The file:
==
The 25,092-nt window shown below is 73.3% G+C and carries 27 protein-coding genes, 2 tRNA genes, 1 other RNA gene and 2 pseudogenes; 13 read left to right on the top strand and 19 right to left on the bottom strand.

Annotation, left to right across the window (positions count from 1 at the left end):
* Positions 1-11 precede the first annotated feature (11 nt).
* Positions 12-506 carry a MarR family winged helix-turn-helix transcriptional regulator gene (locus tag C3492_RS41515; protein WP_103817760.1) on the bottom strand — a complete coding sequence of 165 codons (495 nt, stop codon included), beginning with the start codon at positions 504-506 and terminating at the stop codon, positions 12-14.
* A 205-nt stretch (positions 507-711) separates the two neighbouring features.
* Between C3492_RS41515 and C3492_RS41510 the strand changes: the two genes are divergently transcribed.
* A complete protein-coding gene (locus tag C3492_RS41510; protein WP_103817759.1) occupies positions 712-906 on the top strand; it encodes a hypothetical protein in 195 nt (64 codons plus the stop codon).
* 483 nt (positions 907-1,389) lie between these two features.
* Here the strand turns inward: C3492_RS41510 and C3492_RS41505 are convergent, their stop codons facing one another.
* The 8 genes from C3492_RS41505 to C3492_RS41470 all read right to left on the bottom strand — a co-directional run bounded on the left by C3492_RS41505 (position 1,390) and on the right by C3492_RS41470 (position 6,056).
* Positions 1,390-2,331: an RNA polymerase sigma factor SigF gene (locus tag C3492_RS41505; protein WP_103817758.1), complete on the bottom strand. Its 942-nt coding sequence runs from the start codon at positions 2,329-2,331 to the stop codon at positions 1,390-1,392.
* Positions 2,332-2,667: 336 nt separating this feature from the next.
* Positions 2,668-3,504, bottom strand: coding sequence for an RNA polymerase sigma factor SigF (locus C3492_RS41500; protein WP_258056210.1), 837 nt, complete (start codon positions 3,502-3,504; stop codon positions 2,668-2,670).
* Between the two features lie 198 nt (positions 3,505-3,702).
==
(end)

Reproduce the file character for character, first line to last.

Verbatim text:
The 25,092-nt window shown below is 73.3% G+C and carries 27 protein-coding genes, 2 tRNA genes, 1 other RNA gene and 2 pseudogenes; 13 read left to right on the top strand and 19 right to left on the bottom strand.

Annotation, left to right across the window (positions count from 1 at the left end):
* Positions 1-11 precede the first annotated feature (11 nt).
* Positions 12-506 carry a MarR family winged helix-turn-helix transcriptional regulator gene (locus tag C3492_RS41515; protein WP_103817760.1) on the bottom strand — a complete coding sequence of 165 codons (495 nt, stop codon included), beginning with the start codon at positions 504-506 and terminating at the stop codon, positions 12-14.
* A 205-nt stretch (positions 507-711) separates the two neighbouring features.
* Between C3492_RS41515 and C3492_RS41510 the strand changes: the two genes are divergently transcribed.
* A complete protein-coding gene (locus tag C3492_RS41510; protein WP_103817759.1) occupies positions 712-906 on the top strand; it encodes a hypothetical protein in 195 nt (64 codons plus the stop codon).
* 483 nt (positions 907-1,389) lie between these two features.
* Here the strand turns inward: C3492_RS41510 and C3492_RS41505 are convergent, their stop codons facing one another.
* The 8 genes from C3492_RS41505 to C3492_RS41470 all read right to left on the bottom strand — a co-directional run bounded on the left by C3492_RS41505 (position 1,390) and on the right by C3492_RS41470 (position 6,056).
* Positions 1,390-2,331: an RNA polymerase sigma factor SigF gene (locus tag C3492_RS41505; protein WP_103817758.1), complete on the bottom strand. Its 942-nt coding sequence runs from the start codon at positions 2,329-2,331 to the stop codon at positions 1,390-1,392.
* Positions 2,332-2,667: 336 nt separating this feature from the next.
* Positions 2,668-3,504, bottom strand: coding sequence for an RNA polymerase sigma factor SigF (locus C3492_RS41500; protein WP_258056210.1), 837 nt, complete (start codon positions 3,502-3,504; stop codon positions 2,668-2,670).
* Between the two features lie 198 nt (positions 3,505-3,702).